Republican lawmaker drafts bill to require disclosure of foreign merger grants

Republican lawmaker drafts bill to require disclosure of foreign merger grants

A Republican lawmaker is preparing a bill that would require companies subsidized by foreign governments to disclose this information when pursuing major mergers, subject to U.S. regulatory scrutiny.

The bill, led by Rep. Scott Fitzgerald, R-Wisk, and temporarily named “Withholding of Foreign Government Grants for Mergers,” requires companies backed by public entities to notify regulators of this support. When they report a deal over $ 92 million.

Republican Federal Trade Commissioner Noah Joshua Phillips, who supports the legislation, told CNBC in an interview Wednesday that the additional information could help regulators assess how a company might act after a merger.

“Our beliefs in the law and the way we do our work are fundamentally based on the assumption that companies maximize their profits. They want to make money, ”Phillips said. “But public entities don’t have the pursuit of profit as the ultimate motivation, and therefore, they can’t operate in the same way that businesses we usually see do.”

A company that values ​​certain policy goals over profits may make a different calculation regarding the risk of continuing hostile behavior, such as drastically reducing the prices of its competitors only to raise them later. While Phillips declined to speculate on the types of conduct a public entity might engage in, he said it would be helpful to know their potential incentives to assess the facts of each individual case.

As it stands, regulators may be aware of foreign government grants in the case of mergers, but Phillips said the need to put this information forward would allow them to “develop expertise and ask the right questions “.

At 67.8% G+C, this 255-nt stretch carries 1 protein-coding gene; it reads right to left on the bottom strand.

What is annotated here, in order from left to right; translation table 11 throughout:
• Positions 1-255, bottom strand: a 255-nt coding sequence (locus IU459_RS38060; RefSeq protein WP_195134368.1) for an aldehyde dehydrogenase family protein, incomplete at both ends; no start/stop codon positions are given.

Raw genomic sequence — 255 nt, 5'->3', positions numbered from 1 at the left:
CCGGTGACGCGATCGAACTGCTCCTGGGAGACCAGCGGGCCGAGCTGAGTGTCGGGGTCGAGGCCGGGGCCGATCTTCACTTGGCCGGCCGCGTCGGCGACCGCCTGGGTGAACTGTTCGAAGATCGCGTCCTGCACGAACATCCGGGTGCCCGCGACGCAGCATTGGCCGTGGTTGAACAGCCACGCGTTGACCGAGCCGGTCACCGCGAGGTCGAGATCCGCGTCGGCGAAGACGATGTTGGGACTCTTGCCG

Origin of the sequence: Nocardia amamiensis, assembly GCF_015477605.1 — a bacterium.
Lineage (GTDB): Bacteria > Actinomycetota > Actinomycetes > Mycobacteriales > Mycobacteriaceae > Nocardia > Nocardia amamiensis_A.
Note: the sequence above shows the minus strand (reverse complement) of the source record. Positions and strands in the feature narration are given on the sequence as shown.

The bill builds on a recommendation by the Chinese-US bipartisan Economic and Security Review Commission last year. In its annual report to Congress, the commission recommended that the FTC have a system in place to determine how proposed transactions are affected by such foreign government support.

The commission found that the Chinese government would support the companies it saw as national champions and ultimately led them to expand into the United States and other countries.

“This process helps the Chinese national champion to overtake and replace world market leaders,” the commission wrote in its annual report to Congress.

The commission said that “China’s trade-distorting practices” mean that “American workers and businesses, no matter how innovative and skilled they are, find it difficult to compete when the Chinese government is engaged in the process. Chinese government through various laws and regulations. favor of corporations and the financial system, and when American companies gain access to the Chinese market, it is at the expense of transferring valuable intellectual property to their Chinese counterparts. “

The group warned that the risk is particularly acute when it comes to emerging technologies, where China would seek to “completely outshine and displace the United States.”

“Failure to appreciate the seriousness of this challenge and protect US competitiveness would be serious,” the commission wrote. “As these emerging technologies are the engines of future growth and the building blocks of future innovation, the loss of leadership today risks stunting US economic and technological progress for decades. “

Although Fitzgerald said he was in the early stages of engaging with his colleagues to co-sponsor the bill, he said he believed China’s clear willingness to devote significant resources to business subsidies was a proposal. Can rally MPs on both sides of the aisle.

The bill would not place any national security assessment requirements on antitrust agencies, which Phillips said should be left to the existing agencies responsible for this type of review. For example, the Committee on Foreign Investment in America (CFIUS) within the Treasury Department is already charged with examining the national security implications of mergers with foreign entities.

But Phillips and Fitzgerald said there was a need to assess foreign-subsidized firms for potential harm from a competitive perspective, which is within the purview of antitrust regulators.

Doug Melamed, a professor of law at Stanford University and a former acting deputy attorney general in the Department of Justice’s antitrust division, said a possible consequence of such legislation, if passed, would be mergers with public entities. One will be cold.

“The most important impact of such a requirement may be to prevent acquisitions in the first place,” said Melamed. “Because if the Chinese have an interesting stake in company X which generally does not show up…

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